Float therapy. What is it? (sponsored)
December 23, 2015
By Jasmine Bible, brought to you by VIVE Float Studio
In Summit County, we're no strangers to alternative therapy techniques, and now we have a new option — float therapy. It's a technique that simulates zero gravity, allowing users to float in salt water within a private, shallow float room lacking external stimuli.
The float therapy practice has origins that date back to the 1950s. Physical and mental benefits were discovered during sensory deprivation testing. Findings showed that when external stimulus was eliminated, it allowed a person to enter into a serene state that resulted in clearer thinking and increased creativity. Unexpected physical benefits were also found in research performed at the Human Performance Laboratory at Karlstad University in Karlstad, Sweden. The practice has evolved over time, and has recently gained increasing popularity.
So how does it work, exactly? A float room is filled with water that has a high concentration of Epsom salt, which increases the water density. This high density allows the human body to float, regardless of physical size. In a relaxed position in the darkened room, users float face-up with their face above water and ears submerged. Earplugs can be used to further quiet the experience. Sense of smell is also reduced. The water and air in the room are set to the same temperature as the user's skin. This allows the user's feeling of a 'body boundary' to fade. Floating with arms out to the sides, away from the body, reduces skin sensation. The high density of the water also prevents users from rolling over, even if they were to fall asleep.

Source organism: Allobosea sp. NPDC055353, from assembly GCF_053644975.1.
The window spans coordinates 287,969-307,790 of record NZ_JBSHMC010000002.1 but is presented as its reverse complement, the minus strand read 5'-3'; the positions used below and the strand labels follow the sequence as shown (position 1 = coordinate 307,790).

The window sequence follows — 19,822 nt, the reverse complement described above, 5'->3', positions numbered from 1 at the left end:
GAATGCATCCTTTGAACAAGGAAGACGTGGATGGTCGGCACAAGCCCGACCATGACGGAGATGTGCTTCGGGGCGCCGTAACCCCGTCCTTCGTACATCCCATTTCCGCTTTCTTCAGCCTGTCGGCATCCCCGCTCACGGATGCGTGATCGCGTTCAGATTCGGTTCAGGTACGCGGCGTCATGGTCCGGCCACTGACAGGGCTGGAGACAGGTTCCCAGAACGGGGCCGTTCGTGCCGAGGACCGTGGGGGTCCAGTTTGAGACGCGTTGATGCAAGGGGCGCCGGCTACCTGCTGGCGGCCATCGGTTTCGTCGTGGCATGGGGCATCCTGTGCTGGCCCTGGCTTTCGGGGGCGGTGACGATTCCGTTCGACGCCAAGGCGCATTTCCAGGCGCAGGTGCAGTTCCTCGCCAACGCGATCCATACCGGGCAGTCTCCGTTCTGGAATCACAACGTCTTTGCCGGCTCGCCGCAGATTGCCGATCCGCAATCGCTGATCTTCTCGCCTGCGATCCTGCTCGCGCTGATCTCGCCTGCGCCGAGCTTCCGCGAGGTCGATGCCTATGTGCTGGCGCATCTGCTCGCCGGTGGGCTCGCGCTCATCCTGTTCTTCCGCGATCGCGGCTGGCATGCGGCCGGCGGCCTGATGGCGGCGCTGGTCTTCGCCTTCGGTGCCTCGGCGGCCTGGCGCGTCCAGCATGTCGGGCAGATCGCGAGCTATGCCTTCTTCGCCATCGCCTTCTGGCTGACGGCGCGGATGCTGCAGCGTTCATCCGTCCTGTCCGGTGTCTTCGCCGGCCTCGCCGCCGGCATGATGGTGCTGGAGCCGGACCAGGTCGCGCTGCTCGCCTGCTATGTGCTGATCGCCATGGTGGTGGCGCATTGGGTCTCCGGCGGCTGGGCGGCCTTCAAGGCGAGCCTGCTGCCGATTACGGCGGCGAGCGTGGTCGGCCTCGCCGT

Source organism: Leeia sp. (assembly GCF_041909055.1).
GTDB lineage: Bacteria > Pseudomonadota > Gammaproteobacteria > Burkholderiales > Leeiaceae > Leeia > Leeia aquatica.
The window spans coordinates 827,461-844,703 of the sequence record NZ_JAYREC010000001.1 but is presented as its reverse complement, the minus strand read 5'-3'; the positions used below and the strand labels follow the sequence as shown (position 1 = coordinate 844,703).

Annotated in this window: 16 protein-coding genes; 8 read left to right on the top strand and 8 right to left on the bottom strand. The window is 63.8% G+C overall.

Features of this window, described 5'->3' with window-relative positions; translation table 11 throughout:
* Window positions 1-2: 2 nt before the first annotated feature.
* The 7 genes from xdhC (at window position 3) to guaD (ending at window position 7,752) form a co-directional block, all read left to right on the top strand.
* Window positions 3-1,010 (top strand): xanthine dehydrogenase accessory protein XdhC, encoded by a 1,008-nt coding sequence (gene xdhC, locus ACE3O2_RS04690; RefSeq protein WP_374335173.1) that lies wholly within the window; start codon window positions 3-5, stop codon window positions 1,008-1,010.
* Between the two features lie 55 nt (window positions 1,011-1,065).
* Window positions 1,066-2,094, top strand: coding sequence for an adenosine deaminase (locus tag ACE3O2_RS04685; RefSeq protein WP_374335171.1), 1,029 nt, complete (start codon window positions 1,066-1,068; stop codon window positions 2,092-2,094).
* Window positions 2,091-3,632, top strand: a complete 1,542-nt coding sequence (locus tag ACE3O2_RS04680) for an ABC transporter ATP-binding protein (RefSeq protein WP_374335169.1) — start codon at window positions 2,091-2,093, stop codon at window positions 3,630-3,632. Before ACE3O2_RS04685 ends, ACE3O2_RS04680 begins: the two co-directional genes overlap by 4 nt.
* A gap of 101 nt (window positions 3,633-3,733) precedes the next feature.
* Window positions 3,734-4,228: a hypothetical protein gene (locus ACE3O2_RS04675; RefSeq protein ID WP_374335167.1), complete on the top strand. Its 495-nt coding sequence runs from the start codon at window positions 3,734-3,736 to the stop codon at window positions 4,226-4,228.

The reduction of these bodily sensations allows the users to relax and experience both physical and mental benefits in a unique way. This kind of deep relaxation helps the body recuperate faster and more thoroughly. The salt water, which has well-established healing effects, helps to aid in the removal of toxins and lactic acid from the body, speeding up recovery time for athletes. It can also lessen chronic back pain, neck stiffness, sprains and strains, as well as the stresses of gravity and sensory overload, letting the body allocate its resources towards maintenance and healing.
"Another health benefit associated with float therapy is the absorption of magnesium," explains Andi Sigler, owner of VIVE Float Studio, a recently opened float therapy studio in Frisco. "Magnesium is the second-most abundant element in human cells, and is vital to good health. Recent research shows that most of us are lacking in magnesium. Soaking in a float room with a high concentration of Epsom salt (magnesium sulfate) has been found to promote the absorption of magnesium, which is the fourth-most important positively charged ion in the body,"
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Mentally, the 60-minute session allows users to quietly connect with their thoughts. This can aid in the reduction of stress, depression, anxiety and migraines. The session can be used as a personal meditative practice. This clear and uncluttered state of mind can be used as a tool for enhanced creativity and problem solving. The deep relaxation experienced in a one-hour float session is thought to be equal to four hours of restorative sleep.
Perfect for a recovery session after a day on the slopes, or a calming start to a hectic weekend, this platform for well-being is now available for Summit County residents and visitors, thanks to the opening of VIVE Float Studio. Located on Summit Blvd. in Frisco, the studio will offer single-experience and membership options. Owner Andi Sigler shares, "Float therapy has the potential to simultaneously restore the body and revive the mind, leaving a person centered and connected."
VIVE Float Studio, 720 Summit Blvd.,
Ste. 101A, Frisco, firstname.lastname@example.org,
(970) 668-0136, http://www.vivefloatstudio.com